Kitchen utensils are extremely personal things for people who spend a lot of time in the kitchen. When J and I got married, it was absolutely apparent that I much preferred my things to his. (His plastic cutting board that makes no sense to me is still hiding in a cabinet somewhere.) As I buy new things, I tend to give or throw away the old, but there are things that just stick. Knives, spoons, graters. My small, citrus, microplane.
Never was this more apparent than yesterday, when our friend Rebekah asked me to pick up wooden spoons for her. J and I were making a trek to the outlets and she texted me, asking for new wooden spoons to use for salads. When I said yes, she texted back not to worry about it–clearly she lacked a bit of faith in my ability to pick out the right spoons. I called her bluff, and asked for the required information in order to please her with this purchase. “Not too heavy, not too big. Not fussy. Salad set is fine, but more spoon than fork.” Now, Rebekah is a kitchen designer, and she and her husband are fabulous cooks and food people. So, understandably, this was a task to be reckoned with, and one I was damn sure we were going to ace!
Armed with the information, and a fire in our bellies, J and I hit all of the kitchen outlets–three to be exact. After visiting the first two (right next door to each other) we found two spoons (really four, but they are single spoons) that we liked–very similar in size and weight, but slightly different in length. One was 10 inches, one 12…both seemed very usable. We decided we’d keep the ones she didn’t like, and move on. The final stop was to the chef store, and there we (ahem, J) found a Calphalon set that he liked. It was cool, modern looking–and I was fairly certain she wouldn’t like it. But the glee on J’s face assured me that HE would, so we purchased that and left.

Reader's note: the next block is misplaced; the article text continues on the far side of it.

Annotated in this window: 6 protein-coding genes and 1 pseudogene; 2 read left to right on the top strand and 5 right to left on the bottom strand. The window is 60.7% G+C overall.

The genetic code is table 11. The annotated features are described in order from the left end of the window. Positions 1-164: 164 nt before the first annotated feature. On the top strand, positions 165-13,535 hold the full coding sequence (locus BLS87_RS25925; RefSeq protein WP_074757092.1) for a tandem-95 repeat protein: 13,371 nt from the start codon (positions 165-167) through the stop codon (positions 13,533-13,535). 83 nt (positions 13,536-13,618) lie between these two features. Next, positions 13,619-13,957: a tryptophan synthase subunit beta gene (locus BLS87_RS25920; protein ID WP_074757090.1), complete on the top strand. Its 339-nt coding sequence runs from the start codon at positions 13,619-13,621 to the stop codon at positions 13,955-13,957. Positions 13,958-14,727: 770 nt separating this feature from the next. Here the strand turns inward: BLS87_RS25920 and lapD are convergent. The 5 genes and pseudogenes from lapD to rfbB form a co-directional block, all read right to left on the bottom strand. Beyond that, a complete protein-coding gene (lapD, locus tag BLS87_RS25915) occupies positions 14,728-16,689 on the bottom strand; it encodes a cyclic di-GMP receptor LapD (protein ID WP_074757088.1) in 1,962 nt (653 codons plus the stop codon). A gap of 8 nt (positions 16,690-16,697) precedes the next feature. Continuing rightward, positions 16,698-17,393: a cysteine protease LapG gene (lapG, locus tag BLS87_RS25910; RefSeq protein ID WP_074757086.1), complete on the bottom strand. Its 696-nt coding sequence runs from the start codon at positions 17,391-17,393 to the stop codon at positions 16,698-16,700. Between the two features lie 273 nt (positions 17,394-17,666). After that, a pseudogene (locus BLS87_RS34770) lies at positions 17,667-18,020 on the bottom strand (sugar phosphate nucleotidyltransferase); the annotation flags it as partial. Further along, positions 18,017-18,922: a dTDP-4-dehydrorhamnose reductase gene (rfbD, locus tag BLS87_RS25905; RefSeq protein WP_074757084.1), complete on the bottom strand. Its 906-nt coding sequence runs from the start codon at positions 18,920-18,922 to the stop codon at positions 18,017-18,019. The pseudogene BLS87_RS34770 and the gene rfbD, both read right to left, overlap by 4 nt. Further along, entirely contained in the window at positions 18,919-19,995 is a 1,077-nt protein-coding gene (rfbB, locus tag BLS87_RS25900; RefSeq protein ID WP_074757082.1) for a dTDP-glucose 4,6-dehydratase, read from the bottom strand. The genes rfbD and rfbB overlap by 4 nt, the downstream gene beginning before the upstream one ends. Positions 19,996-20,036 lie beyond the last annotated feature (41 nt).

We showed up for drinks with Rebekah and Nick that evening, and unveiled our three choices. Immediately, she discarded J’s favorite–yay for him! But the two similar, yet differently sized choices put a spark in her eye that is generally only apparent for a great Cotes du Rhone or talk of skiing and dogs. She and Nick decided on both (meaning I have to go back to the store and buy myself the shorter pair!)
Things like this are important in friendships, I feel. Especially food “intense” friendships. The knowledge that you UNDERSTAND and GET the importance of such things as wooden salad spoons, or a great grater. It’s why I love that my husband doesn’t mind that every single time we’re in a kitchen store I find 1,000,000 things to buy, and always whine about not having the perfect cutting board.
In S.A.T terms, kitchen stores are to Jill as Guitar Center/Woodwind Brasswind is to J.